Nearly two months in, New Windsor pay-as-you-throw trash program sees drop in solid waste, rise in recycling

Contact ReporterCarroll County Times

Almost two months into the pay-as-you-throw trash pilot program, the Town of New Windsor is beginning to see success.

The program, known as the Fair Trash Reduction (FuTuRe) program, began in November with the first trash pickup on Nov. 6. The pilot is scheduled to last 34 weeks, with the last trash pick-up occurring June 24, 2019.

In the first full months, the town saw a 44 percent decrease in solid waste, as well as a recycling rate that nearly doubled, from 21 percent to 38 percent, according to a news release from the town. According to the town website, New Windsor is seeing a participation rate of about 98 to 99 percent.

Overall, New Windsor Mayor Neal Roop said, the pilot program is a success so far. But, he said, they will have to continue to monitor the program through the end of June to see how it fared.

“The fact that [the town] saw a 44 percent decrease in solid waste — even the people that weren’t for it have to say it’s a success,” he said.

While many residents brought up concern at multiple town meetings before the pilot was implemented about the possibility of illegal dumping increasing, Roop said there has not been any issue with people illegally dumping trash.

Tim Brown, spokesman for the Carroll County Sheriff’s Office, said via email that the Sheriff’s Office has not received an uptick in trash dumping in or around New Windsor.

There have been some people who haven’t put their trash in the correct bags, though, he said. In the first week, Roop said, there was some leniency, but now, if someone does not put their trash in the correct bag, it does not get picked up.

Kristen Brown, the vice president of waste reduction strategy with WasteZero, the company the pilot is through, said the 44 percent decrease is very typical.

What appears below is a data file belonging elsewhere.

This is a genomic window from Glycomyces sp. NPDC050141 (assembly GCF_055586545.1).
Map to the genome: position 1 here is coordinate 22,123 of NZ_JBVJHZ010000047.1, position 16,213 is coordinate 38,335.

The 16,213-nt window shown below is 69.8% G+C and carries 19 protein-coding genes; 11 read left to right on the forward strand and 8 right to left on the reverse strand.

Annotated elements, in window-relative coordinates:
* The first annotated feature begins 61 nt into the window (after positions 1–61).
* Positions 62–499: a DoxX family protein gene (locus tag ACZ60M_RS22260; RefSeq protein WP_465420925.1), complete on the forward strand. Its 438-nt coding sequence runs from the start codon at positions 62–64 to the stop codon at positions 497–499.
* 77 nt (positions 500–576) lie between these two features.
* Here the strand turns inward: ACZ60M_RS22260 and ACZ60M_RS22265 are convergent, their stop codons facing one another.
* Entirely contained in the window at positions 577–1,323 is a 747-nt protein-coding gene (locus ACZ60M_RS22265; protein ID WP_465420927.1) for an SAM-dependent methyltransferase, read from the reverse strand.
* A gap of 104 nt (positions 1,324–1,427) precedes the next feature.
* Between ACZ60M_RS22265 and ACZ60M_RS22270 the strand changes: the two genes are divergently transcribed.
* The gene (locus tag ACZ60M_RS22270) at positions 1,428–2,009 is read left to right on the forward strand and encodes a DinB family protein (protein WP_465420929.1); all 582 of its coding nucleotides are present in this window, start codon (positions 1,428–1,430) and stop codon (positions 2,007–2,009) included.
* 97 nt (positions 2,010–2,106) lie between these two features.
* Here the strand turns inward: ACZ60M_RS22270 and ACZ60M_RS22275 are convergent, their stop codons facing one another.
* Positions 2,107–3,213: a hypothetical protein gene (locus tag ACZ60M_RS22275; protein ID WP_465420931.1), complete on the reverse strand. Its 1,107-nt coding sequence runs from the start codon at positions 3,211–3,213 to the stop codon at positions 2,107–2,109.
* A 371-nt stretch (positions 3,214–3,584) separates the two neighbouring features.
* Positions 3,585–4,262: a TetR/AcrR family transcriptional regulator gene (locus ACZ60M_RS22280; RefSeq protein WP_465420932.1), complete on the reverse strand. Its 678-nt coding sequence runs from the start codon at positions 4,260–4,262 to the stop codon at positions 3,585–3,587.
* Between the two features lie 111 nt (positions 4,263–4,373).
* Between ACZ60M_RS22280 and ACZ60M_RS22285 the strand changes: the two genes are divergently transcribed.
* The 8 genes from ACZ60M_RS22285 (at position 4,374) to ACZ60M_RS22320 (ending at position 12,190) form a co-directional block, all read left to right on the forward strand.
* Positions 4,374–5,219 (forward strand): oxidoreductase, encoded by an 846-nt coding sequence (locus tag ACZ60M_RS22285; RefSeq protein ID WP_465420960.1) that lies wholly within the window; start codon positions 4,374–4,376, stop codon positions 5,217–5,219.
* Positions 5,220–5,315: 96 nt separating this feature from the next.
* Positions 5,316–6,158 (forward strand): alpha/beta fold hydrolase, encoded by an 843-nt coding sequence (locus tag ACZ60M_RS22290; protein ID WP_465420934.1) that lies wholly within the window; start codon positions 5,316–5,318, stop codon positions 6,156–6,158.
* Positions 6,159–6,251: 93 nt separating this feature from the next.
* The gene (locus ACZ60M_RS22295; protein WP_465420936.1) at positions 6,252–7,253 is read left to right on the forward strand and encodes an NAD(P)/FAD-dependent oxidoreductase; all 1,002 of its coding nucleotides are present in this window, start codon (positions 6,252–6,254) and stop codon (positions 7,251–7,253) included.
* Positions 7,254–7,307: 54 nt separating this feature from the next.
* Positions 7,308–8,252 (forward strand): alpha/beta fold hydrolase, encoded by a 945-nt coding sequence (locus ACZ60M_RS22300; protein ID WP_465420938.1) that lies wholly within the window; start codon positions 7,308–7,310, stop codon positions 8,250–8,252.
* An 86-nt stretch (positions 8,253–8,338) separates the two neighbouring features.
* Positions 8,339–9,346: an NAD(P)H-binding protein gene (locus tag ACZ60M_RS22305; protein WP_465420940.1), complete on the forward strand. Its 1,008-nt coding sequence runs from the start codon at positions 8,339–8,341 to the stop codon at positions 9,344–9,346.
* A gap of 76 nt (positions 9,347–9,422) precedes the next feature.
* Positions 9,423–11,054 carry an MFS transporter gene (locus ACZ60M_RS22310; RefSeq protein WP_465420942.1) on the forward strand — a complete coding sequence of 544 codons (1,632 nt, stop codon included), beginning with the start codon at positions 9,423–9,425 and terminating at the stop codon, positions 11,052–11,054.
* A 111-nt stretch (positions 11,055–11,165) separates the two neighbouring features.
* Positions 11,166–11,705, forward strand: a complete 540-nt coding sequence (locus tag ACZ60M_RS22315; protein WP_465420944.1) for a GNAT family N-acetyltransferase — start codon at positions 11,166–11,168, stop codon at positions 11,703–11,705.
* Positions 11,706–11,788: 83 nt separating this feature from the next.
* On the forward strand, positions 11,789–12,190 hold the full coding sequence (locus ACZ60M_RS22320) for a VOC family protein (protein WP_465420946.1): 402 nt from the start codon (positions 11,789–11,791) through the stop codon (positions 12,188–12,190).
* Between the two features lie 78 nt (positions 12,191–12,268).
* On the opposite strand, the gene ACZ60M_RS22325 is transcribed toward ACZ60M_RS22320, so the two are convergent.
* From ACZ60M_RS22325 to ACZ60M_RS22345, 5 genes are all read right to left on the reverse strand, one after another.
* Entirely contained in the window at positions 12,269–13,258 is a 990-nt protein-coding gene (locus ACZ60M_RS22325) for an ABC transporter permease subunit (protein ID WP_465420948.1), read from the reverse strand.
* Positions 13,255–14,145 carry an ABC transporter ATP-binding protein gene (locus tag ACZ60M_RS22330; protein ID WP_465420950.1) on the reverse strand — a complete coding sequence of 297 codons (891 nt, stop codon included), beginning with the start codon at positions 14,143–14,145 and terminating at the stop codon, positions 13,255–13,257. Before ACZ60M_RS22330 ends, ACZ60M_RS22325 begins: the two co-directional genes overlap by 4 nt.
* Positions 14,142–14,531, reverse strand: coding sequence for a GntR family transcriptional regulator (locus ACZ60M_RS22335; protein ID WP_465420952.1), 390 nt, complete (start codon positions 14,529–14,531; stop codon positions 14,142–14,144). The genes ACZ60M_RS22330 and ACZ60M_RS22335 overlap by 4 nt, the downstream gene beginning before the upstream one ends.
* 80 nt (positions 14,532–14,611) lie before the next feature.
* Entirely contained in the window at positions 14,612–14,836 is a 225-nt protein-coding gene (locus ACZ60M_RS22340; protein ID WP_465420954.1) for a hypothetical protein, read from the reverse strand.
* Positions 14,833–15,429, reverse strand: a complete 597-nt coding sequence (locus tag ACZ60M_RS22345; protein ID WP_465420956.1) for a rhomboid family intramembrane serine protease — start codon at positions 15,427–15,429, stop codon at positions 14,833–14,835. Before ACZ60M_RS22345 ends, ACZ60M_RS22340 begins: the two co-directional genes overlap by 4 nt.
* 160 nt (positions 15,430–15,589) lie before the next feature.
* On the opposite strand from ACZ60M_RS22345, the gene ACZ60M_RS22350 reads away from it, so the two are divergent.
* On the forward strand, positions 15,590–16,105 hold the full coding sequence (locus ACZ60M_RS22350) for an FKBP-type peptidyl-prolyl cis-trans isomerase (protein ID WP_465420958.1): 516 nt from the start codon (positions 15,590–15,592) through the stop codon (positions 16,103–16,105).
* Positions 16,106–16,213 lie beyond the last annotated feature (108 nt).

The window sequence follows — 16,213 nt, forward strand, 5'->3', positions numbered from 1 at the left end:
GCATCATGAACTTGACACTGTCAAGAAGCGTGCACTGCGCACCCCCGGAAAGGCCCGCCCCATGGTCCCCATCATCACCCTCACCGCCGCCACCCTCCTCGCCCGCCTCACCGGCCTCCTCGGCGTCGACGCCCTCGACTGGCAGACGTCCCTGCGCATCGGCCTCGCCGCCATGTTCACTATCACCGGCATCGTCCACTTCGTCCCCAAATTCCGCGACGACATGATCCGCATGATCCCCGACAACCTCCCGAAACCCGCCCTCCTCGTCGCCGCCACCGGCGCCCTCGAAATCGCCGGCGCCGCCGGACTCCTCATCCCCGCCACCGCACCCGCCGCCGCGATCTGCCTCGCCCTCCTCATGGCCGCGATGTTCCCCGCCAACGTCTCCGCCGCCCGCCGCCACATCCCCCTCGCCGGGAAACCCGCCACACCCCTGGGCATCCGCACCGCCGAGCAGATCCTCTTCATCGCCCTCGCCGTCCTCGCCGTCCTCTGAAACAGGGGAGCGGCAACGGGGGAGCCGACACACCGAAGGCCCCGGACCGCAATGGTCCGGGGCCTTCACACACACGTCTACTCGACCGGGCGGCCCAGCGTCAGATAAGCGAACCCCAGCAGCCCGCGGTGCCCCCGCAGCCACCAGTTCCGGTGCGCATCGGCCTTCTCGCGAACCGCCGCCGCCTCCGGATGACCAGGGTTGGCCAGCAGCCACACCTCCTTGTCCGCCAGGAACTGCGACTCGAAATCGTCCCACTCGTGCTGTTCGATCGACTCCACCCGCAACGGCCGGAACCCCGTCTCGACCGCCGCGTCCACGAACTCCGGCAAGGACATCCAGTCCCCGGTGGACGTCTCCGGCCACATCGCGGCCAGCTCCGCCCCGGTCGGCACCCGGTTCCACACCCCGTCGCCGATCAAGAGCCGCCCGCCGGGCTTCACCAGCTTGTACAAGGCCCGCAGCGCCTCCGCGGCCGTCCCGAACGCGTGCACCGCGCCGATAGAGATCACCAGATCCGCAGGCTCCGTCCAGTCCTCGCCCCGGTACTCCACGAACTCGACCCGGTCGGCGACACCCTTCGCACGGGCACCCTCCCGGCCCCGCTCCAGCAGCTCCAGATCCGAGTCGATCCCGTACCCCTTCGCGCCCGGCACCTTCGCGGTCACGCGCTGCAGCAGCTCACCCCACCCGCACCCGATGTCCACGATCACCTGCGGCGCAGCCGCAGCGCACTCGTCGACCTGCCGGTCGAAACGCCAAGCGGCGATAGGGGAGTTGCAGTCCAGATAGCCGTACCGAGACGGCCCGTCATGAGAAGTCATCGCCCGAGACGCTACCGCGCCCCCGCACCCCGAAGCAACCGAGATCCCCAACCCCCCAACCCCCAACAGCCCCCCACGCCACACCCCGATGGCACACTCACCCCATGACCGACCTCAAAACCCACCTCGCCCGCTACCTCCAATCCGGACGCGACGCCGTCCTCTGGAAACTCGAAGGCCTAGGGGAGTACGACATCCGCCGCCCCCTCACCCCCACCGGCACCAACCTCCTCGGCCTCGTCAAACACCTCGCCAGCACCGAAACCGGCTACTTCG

Brown said after this information, and the details that continue to come out of the pilot, the question to commissioners will be if they want to extend it countywide, or make it an option, or do some form of the program. But, she said, the first phase was to demonstrate that this program could work in Carroll.

“From that perspective, we’ve definitely demonstrated that,” she added.

Brown said based on the trash weight being collected, each home, on average, is throwing out just under one large bag each week.

And while Brown said there have been some people who don’t like the pilot program, most, once they do it, are fine.

“What we find is places that do this are happy with it,” she said, later adding, “Once people get used to it, they don’t care. It’s just the change to people that seems scary.”

The pilot program came after months of discussions between the county and the town. There were heated exchanges between both the commissioners and town leaders, as well as town leaders and New Windsor residents before the program finally went into place.

The main goal is to reduce the material being sent to the landfill in Carroll, Dusty Hilbert, chief of the county’s bureau of solid waste, previously said. According to the town news release, this type of program eliminates the tipping fee the town pays, which results in an annualized savings of over $30,000. The disposal fee is shifted to a bag fee, which gives residents control of their own trash costs, according to the release.

The small bags, which are 15 gallons, cost 65 cents each and the large bags, which are 33 gallons, cost $1.20 each. Both the small and large bags can also be bought in sleeves of five. Small bag sleeve costs $3.25 and large bag sleeve costs $6. Residents were given $35 gift cards to the local 7-Eleven to help cover those costs during the pilot.

Roop said a potential use for money likely to be saved through this type of program could go to lowering the tax rate one or two cents.

“That’ll be up for the council to decide,” he added.


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